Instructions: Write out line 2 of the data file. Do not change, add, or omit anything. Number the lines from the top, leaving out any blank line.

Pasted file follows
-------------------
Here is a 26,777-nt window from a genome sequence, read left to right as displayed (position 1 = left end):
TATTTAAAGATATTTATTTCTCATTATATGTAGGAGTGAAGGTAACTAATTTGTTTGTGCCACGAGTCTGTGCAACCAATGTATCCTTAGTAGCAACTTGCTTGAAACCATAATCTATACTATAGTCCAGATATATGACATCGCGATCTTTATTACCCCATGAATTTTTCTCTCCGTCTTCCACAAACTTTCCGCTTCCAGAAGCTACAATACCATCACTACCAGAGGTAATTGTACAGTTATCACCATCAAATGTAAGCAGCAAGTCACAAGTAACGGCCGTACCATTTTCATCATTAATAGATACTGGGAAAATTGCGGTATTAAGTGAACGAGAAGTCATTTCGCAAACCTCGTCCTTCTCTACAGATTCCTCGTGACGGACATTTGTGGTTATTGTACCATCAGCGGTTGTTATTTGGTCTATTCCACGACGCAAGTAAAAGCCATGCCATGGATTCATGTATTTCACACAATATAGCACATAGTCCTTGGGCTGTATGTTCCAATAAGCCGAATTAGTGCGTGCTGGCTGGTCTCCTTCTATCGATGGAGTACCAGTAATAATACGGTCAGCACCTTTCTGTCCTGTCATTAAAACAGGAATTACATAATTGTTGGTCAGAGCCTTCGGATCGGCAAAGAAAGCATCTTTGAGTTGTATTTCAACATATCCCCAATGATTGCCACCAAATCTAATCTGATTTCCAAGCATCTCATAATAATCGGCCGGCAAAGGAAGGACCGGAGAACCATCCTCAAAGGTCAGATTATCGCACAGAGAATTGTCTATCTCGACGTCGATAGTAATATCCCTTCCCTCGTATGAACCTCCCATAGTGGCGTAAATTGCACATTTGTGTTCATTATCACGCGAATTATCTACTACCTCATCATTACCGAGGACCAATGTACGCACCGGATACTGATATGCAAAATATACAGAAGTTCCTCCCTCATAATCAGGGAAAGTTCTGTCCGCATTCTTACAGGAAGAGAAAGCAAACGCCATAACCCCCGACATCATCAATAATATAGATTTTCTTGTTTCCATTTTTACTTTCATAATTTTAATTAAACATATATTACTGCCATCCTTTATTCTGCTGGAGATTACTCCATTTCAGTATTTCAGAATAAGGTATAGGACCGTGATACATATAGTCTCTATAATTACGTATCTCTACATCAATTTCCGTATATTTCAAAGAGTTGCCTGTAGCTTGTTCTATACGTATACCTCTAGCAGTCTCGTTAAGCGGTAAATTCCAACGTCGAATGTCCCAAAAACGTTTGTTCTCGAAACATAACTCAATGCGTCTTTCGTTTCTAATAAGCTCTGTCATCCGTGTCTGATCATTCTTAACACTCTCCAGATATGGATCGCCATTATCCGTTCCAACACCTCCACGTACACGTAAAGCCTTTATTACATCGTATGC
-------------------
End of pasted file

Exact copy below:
TATTTAAAGATATTTATTTCTCATTATATGTAGGAGTGAAGGTAACTAATTTGTTTGTGCCACGAGTCTGTGCAACCAATGTATCCTTAGTAGCAACTTGCTTGAAACCATAATCTATACTATAGTCCAGATATATGACATCGCGATCTTTATTACCCCATGAATTTTTCTCTCCGTCTTCCACAAACTTTCCGCTTCCAGAAGCTACAATACCATCACTACCAGAGGTAATTGTACAGTTATCACCATCAAATGTAAGCAGCAAGTCACAAGTAACGGCCGTACCATTTTCATCATTAATAGATACTGGGAAAATTGCGGTATTAAGTGAACGAGAAGTCATTTCGCAAACCTCGTCCTTCTCTACAGATTCCTCGTGACGGACATTTGTGGTTATTGTACCATCAGCGGTTGTTATTTGGTCTATTCCACGACGCAAGTAAAAGCCATGCCATGGATTCATGTATTTCACACAATATAGCACATAGTCCTTGGGCTGTATGTTCCAATAAGCCGAATTAGTGCGTGCTGGCTGGTCTCCTTCTATCGATGGAGTACCAGTAATAATACGGTCAGCACCTTTCTGTCCTGTCATTAAAACAGGAATTACATAATTGTTGGTCAGAGCCTTCGGATCGGCAAAGAAAGCATCTTTGAGTTGTATTTCAACATATCCCCAATGATTGCCACCAAATCTAATCTGATTTCCAAGCATCTCATAATAATCGGCCGGCAAAGGAAGGACCGGAGAACCATCCTCAAAGGTCAGATTATCGCACAGAGAATTGTCTATCTCGACGTCGATAGTAATATCCCTTCCCTCGTATGAACCTCCCATAGTGGCGTAAATTGCACATTTGTGTTCATTATCACGCGAATTATCTACTACCTCATCATTACCGAGGACCAATGTACGCACCGGATACTGATATGCAAAATATACAGAAGTTCCTCCCTCATAATCAGGGAAAGTTCTGTCCGCATTCTTACAGGAAGAGAAAGCAAACGCCATAACCCCCGACATCATCAATAATATAGATTTTCTTGTTTCCATTTTTACTTTCATAATTTTAATTAAACATATATTACTGCCATCCTTTATTCTGCTGGAGATTACTCCATTTCAGTATTTCAGAATAAGGTATAGGACCGTGATACATATAGTCTCTATAATTACGTATCTCTACATCAATTTCCGTATATTTCAAAGAGTTGCCTGTAGCTTGTTCTATACGTATACCTCTAGCAGTCTCGTTAAGCGGTAAATTCCAACGTCGAATGTCCCAAAAACGTTTGTTCTCGAAACATAACTCAATGCGTCTTTCGTTTCTAATAAGCTCTGTCATCCGTGTCTGATCATTCTTAACACTCTCCAGATATGGATCGCCATTATCCGTTCCAACACCTCCACGTACACGTAAAGCCTTTATTACATCGTATGC